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Illinois passes breast density law

by John R. Fischer, Senior Reporter | August 15, 2018
Women's Health
Illinois becomes 35th state to enact
breast density law
Illinois Governor Bruce Rauner has signed off on a breast density bill that requires women to receive notification about dense breast tissue.

Starting in 2019, women must, by law, be directed to their breast imaging health care provider for information on dense breast tissue and the risks behind it. The law is the first of its kind for any state, with previous laws requiring patients to be directed only to their referring physicians.

"This means that women in Illinois are being encouraged to have a conversation with the expert, the radiologist, the doctor who determined their breast density, and dialog about the options for supplemental screening,” Patti Beyer, patient advocate and founder of the Illinois Breast Density Initiative, said in a statement.

Approximately 40 percent of women aged 40 and over have dense breasts, a risk that makes them 4-6 times more likely to develop breast cancer and one that obscures the presence of tumors during mammograms. Women with dense breasts are encouraged to seek out supplemental screenings, such as ultrasound or breast MR.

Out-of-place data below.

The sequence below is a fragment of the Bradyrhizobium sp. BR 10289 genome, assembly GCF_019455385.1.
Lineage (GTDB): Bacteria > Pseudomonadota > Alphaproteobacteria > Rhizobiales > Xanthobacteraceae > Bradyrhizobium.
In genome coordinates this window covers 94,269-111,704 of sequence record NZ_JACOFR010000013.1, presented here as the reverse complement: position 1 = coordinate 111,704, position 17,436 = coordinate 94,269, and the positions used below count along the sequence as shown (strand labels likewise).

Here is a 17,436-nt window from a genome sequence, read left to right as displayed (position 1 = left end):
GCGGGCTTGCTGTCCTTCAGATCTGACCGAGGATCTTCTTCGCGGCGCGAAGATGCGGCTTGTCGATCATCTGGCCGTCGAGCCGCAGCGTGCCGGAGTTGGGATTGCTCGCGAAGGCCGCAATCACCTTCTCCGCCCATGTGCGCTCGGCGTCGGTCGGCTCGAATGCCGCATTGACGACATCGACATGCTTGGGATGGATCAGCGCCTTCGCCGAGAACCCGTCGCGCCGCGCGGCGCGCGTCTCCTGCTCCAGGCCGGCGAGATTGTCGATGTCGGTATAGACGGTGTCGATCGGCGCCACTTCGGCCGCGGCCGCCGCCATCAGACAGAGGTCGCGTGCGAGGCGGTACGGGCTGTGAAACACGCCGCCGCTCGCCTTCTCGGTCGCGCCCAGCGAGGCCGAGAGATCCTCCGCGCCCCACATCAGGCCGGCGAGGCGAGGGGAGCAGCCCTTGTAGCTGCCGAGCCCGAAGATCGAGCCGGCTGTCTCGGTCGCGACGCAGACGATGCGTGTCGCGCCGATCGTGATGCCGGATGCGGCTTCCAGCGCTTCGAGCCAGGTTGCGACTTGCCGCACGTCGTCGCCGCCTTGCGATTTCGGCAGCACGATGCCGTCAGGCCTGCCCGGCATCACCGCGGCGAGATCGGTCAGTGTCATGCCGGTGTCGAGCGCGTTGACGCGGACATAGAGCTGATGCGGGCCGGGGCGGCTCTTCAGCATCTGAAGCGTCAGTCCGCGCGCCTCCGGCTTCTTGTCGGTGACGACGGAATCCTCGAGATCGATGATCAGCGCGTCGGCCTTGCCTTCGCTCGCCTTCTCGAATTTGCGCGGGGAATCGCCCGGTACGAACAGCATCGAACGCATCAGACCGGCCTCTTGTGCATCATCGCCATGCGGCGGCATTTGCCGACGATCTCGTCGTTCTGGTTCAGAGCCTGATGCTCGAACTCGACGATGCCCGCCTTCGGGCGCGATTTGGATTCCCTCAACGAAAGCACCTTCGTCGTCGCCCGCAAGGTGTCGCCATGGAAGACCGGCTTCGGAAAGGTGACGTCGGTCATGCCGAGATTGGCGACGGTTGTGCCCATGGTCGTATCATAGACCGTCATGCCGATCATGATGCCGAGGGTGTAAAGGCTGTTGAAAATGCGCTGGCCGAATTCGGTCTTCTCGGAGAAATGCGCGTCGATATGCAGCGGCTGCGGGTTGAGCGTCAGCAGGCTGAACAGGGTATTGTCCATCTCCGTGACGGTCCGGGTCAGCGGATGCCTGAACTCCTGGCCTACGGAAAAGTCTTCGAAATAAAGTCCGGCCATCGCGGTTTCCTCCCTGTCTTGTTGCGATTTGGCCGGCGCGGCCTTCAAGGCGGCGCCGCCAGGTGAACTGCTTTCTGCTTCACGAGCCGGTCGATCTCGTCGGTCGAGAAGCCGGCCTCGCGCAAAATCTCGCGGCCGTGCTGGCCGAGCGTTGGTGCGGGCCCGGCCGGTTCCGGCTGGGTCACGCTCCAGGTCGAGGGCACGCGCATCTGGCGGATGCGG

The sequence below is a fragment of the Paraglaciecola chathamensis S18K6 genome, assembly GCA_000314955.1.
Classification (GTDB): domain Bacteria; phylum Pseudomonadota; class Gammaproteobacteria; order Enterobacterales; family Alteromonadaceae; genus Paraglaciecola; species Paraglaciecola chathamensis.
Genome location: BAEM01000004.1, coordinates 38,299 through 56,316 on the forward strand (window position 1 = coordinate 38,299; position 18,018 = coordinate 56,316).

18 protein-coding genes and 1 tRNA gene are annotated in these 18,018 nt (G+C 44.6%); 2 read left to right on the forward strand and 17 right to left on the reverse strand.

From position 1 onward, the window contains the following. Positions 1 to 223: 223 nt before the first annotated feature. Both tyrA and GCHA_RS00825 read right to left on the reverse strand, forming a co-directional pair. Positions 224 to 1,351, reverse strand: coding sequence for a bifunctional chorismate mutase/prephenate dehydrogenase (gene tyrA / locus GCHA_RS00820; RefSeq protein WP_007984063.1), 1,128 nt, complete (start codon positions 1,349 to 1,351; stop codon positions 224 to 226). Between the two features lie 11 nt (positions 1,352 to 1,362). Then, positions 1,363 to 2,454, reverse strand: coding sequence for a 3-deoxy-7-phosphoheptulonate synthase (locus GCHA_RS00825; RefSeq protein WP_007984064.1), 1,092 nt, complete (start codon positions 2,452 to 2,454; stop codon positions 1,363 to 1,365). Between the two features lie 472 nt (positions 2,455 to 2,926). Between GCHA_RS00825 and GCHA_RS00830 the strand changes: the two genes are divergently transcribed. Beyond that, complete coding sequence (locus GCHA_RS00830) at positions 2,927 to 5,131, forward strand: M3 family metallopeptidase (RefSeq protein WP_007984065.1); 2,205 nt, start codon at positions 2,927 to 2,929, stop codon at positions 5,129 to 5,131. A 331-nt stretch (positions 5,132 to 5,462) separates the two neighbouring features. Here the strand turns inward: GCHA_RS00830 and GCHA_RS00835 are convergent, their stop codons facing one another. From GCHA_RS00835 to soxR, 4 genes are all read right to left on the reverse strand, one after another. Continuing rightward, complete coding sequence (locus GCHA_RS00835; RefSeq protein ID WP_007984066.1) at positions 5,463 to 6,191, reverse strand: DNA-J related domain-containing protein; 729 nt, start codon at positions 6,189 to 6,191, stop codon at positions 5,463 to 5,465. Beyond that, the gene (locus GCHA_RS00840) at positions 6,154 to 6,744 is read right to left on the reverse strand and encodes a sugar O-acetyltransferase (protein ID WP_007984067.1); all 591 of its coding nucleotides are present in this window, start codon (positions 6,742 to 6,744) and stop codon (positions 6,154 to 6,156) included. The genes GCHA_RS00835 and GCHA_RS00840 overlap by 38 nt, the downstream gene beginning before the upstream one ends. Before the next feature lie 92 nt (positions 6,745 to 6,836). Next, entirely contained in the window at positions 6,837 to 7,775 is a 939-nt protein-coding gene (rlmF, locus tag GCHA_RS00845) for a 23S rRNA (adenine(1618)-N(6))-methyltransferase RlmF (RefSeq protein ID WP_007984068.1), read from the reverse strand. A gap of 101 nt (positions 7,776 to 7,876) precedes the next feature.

Yet, even states that have enacted legislation on the subject have not created a single national reporting standard, with laws varying in depth and degree for notification to the point where some do not actually require that women be informed of their own breast density, but rather general information on the topic.

Such differences have sparked calls for a uniform approach with proposed examples including the Breast Density and Mammography Reporting Act of 2017, which has been introduced in both the Senate and the House. In addition, the FDA expects to publish proposed amendments to the Mammography Quality Standards Act (MQSA) regulations for notice or comment that will steer the conversation in that direction.

Another disagreement created from the lack of a standardized view on how to address the subject is the number of states considered to have passed breast notification laws. While advocacy groups, such as Are You Dense, Inc., consider Illinois to be the 36th state, others like DenseBreast-info.org consider it to be the 35th as it does not recognize the law in Indiana.

The passage of the law follows others passed this year in Utah, Washington and Florida, as well as Wisconsin, the most recent state to enact such a law. The addition of Illinois raises the percentage of women across the U.S. who must be notified in some form of their breast density following a mammogram to 88 percent.

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